What the eco movement essentially claims is that human beings generally are too stupid to be in charge of their own lives, therefore 'us greater luminaries' must do their decision-making for them. While I'm sure people could find evidence to support that position, I can't help but think that when people believe that, they almost always end up being the stupidest out of all of us!

"The future belongs to those who show up for it."

That's going in my quotebook!

Tom Cruise Scientology vid leaks onto net


Just remember

Thou shalt not judge religion by Tom Cruise.....


Latest Vista SP1 tweak open to everyone with a week to spare

Paris Hilton

An hour of scary thoughts...

So what exactly is it doing in that hour? There is only one logical conclusion to take from this recommendation: MS do not fully understand SP1-RC1's install process. There's something happening that they can't predict, and so cannot delay the 'Installation finished' message to account for it.

This means that they've run a few tests, found the longest observed time that it takes for this 'thing' to occur (or at least, for evidence of it to appear), and then, if we're lucky, multiplied it by a random integer. Murphy's Law states that someone somewhere is going to be a statistical improbability. Sorry - correction. Murphy's Law states that *you* are going to be a statistical improbability.

Actually, I can think of one other logical conclusion: that MS is collecting some sort of data, but it absolutely positively cannot be stored on disk (evidence, obviously!), so you have to wait to make sure that it's had a chance of getting through to the MS servers....which surely means you'd need to wait longer than an hour, eh?

PH icon, as surely she's sifting through the data as we speak.

MS to bundle 'broken' random number tool in Vista SP1


Nothing to hide

""So, you don't have curtains then?" is my usual reply to that particular piece of nonsense."

The alternative, if you're in their house or otherwise have immediate access to their possessions, is to just start rifling through them on the spot, then when challenged, simply state that they have nothing to hide. It's even better if you can find something intensely personal like a journal/bank statement/love letter/copy of Britney Spears' latest album to hand.

Okay, I admit it, I haven't actually done this yet. Still waiting for someone to say it to me since I thought of it.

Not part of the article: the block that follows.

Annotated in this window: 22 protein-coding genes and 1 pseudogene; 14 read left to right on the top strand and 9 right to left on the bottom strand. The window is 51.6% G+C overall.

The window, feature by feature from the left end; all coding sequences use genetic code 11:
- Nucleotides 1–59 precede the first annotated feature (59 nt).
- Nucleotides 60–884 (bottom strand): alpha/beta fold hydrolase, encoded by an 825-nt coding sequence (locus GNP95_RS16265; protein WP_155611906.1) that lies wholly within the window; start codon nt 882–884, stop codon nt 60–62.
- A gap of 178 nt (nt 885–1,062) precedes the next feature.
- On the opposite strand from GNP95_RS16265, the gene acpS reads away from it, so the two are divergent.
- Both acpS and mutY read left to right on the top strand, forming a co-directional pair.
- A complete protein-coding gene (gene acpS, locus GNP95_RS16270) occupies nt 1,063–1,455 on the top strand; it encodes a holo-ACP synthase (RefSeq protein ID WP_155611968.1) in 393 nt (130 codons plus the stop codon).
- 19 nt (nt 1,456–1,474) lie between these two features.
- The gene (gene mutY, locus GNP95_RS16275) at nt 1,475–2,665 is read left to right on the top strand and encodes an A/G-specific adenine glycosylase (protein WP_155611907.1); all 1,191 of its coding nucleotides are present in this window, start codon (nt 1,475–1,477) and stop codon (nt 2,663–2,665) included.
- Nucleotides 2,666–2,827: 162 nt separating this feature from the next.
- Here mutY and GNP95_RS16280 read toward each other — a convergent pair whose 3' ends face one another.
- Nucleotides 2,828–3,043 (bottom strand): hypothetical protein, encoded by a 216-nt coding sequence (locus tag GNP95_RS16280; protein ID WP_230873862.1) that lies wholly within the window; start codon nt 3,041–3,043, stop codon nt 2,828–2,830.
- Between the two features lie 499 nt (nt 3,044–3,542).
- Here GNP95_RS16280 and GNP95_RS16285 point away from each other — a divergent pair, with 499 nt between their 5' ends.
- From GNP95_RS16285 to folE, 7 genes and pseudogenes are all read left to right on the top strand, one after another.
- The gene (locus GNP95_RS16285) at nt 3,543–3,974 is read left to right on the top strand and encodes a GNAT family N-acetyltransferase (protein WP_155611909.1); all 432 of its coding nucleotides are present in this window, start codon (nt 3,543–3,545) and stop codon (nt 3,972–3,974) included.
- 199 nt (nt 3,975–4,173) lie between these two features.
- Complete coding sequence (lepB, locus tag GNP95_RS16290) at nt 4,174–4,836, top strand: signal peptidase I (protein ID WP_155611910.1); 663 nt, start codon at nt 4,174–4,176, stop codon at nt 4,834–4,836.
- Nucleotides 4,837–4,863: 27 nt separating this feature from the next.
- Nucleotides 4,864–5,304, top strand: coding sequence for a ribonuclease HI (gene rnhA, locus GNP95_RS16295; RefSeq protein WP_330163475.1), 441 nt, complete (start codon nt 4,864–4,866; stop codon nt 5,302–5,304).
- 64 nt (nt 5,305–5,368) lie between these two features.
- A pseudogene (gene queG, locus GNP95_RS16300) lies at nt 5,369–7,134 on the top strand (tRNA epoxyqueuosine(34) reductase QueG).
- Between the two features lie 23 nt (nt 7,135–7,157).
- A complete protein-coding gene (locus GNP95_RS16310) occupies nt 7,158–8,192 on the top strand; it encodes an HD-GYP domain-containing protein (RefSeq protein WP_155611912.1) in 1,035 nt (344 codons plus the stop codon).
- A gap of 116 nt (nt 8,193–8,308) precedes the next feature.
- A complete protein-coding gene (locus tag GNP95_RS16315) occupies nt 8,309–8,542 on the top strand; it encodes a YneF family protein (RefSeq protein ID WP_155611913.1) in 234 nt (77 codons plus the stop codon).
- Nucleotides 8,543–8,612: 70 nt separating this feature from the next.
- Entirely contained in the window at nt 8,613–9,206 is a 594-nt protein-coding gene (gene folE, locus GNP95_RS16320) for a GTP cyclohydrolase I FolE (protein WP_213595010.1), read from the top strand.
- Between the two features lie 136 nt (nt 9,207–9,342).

Surprise: Ohio's e-voting machines riddled with critical security flaws


E-voting trade secrets?!!!

"Does anyone else suspect that the real reason the software is closed-source is not to protect trade secrets..."

How *could* it be to protect trade secrets? What exactly is so secret about a program to count key/screenpresses? Someone somewhere needs to issue a challenge to the public to build a secure open-source e-voting machine.

The only non-trivial part of this is the secure storage/retrieval of the data, which is stupid to leave in proprietary hands anyway. The trivial parts (the counting and the screen interface) could be done by just about any code monkey, and be done better than it currently is.

Recording industry puts stake in ground with Jammie Thomas case


These aren't the £s they're looking for...

"If you feel sorry for the artists, then why not just send them a check directly for that CD you copied from your roommate, and bypass the distribution industry crooks in the process. And when you do, include a note explaining that they really don't need those guys anymore..."

'cause then you've hung yourself, by providing a confession, ready-made. The artist may be grateful but the record company will still nail you to the wall.

Think of the age-old question: Daddy or Chips? In all honesty, why have Chips when you can have Daddy who will buy you plenty of Chips?

Take note, *they don't want your money*. They want the total control that will enable them to rip whatever amount of money they want *later* right out of your hand.

Balls blames parents, computers for English literacy slide


Who'd be 733t in a NuLabour world?

"This study shows that our highest-achieving children are reading less, with children's busy days leaving less time for books at home."

Typical Labour claptrap. Quite laughable that the the blame for falling league table performance (ahhh....the double-edged sword strikes!) is the fault of the children who actually *can* read!

I think we need a new icon that represents government stupidity. A picture of John Prescott perhaps...

Inventor of revoked payment patent says UK system is a joke


I bet that up and down the country...

there are waiters/waitresses asking their boss "Why can't we just include a line on the bill for the tip?". Non-obvious indeed.

"To people in the hospitality industry, using a combined authorise and pay system would not have occurred," - the real incongruence of this statement is that merely expecting the hospitality industry to be the ones coming up with the idea undoes the concept that it's a patent regarding the technical aspects of the payment system. Hospitality people do hospitality, not electronic banking!

Met's de Menezes photo 'manipulated', says prosecution

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Just seen the pics on the BBC...

...and I don't see how anyone could mistake the two people, even using the Mets' version of the image. The only similarity appears to be the haircut, and that's about it - different ears, eyebrows, mouth, eyes. Not to mention the skin colour. When I first saw pictures of de Menenez, I remarked how he looked a bit like my brother. There'd be no chance of that comment about the other guy.

The Met really are clutching at straws, but I predict they'll get away with it.

Windows update brings down TV newscast


Mission-critical systems should also (3)

Not have maintenance performed just before being required to be available unless *absolutely necessary*.